It isn’t hard to realize that there’s a serious problem with prescription drug addiction happening in the nation — the headlines of every new organization in the country are screaming about it.
What they aren’t discussing nearly as much as where these drugs are coming from in the first place. While there are “pill mills” and dealers who specialize in prescription pills, a lot of addicts start out by stealing drugs from the place they’re easiest to find: an elderly or dying person’s medication bottles.
How do thieves get their hands on the medication that should be going to patients?
- In assisted living facilities, where patients control their own medications, caregivers may steal pills when they help the senior fill their pill box for the week — taking “extra” pain meds for themselves.
- If medication is left by a nurse in a cup on a table for a patient who is asleep or in the bathroom, another employee may simply walk in and take what he or she wants.
- Pain-medication patches, like those containing the highly-potent Fentanyl, have been removed directly from the bodies of nursing home patients who were incapable of protesting or voicing the abuse.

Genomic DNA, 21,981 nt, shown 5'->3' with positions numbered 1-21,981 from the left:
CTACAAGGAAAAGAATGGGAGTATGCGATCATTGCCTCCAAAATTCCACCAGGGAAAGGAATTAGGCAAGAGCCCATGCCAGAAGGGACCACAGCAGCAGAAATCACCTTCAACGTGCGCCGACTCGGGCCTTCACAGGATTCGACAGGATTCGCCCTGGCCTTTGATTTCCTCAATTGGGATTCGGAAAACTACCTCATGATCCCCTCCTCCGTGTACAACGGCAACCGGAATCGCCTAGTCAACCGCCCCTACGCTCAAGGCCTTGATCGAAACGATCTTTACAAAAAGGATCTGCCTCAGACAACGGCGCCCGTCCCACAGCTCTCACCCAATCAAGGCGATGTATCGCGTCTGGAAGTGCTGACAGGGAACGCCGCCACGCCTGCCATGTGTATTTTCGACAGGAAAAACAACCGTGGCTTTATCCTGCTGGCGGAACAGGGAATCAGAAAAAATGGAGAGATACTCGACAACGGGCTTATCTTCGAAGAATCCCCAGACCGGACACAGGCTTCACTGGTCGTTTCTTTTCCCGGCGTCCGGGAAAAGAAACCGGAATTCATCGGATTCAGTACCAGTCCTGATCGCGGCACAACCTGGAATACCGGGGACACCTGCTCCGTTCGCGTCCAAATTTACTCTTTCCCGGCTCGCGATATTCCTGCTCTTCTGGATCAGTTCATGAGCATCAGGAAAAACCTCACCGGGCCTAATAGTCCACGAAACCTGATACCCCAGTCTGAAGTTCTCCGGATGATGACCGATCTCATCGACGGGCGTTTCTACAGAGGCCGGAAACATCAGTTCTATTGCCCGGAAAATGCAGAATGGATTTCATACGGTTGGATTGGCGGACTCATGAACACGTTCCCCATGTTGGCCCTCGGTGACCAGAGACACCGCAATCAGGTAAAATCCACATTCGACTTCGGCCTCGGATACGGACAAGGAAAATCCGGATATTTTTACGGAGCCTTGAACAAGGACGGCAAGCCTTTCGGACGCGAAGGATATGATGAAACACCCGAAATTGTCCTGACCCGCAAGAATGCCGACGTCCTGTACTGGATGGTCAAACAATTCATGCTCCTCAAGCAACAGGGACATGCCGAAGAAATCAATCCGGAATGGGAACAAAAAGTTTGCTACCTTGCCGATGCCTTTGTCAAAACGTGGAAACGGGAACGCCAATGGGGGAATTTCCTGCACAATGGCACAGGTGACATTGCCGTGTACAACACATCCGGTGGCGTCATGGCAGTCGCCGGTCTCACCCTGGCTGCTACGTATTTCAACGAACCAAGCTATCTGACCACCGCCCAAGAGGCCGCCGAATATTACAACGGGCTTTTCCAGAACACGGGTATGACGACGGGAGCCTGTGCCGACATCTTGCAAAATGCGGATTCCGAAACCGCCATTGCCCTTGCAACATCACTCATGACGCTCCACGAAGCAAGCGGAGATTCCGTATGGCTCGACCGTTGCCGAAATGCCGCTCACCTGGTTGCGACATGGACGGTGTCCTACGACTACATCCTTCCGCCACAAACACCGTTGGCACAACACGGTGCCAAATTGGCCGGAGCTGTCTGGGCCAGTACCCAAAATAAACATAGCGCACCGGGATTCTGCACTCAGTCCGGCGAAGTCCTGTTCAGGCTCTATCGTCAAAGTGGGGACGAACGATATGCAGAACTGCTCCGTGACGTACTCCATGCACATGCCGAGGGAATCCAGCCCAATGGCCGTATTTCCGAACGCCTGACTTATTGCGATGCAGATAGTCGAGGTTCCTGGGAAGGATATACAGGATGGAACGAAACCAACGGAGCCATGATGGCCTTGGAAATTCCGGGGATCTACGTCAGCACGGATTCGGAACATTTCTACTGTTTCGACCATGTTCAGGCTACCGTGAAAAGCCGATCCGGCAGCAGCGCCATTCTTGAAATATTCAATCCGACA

- Pills like Percocet or Vicodin have been removed from their bubble-wrap and over-the-counter meds like Tylenol put in their place.
- Injectable drugs have been taken by nurses and other caregivers, while the patients were given saline solution shots instead.
- Sometimes nurses will “skim” medication out of shots, giving a patient only a partial dose and taking the rest for themselves.
Make no mistake — prescription theft from an elderly nursing home patient who is suffering chronic pain from a long-standing condition or another suffering severe pain from end-stage cancer is a serious problem. It’s also a form of nursing home neglect and abuse.
If you believe that your loved one has been the victim of prescription drug theft by a caregiver, talk to an attorney today.
Source: National Neighborhood Watch — A Division of the National Sheriffs’ Association, “Medication Theft: Protecting Our Most Vulnerable Neighbors,” accessed July 14, 2017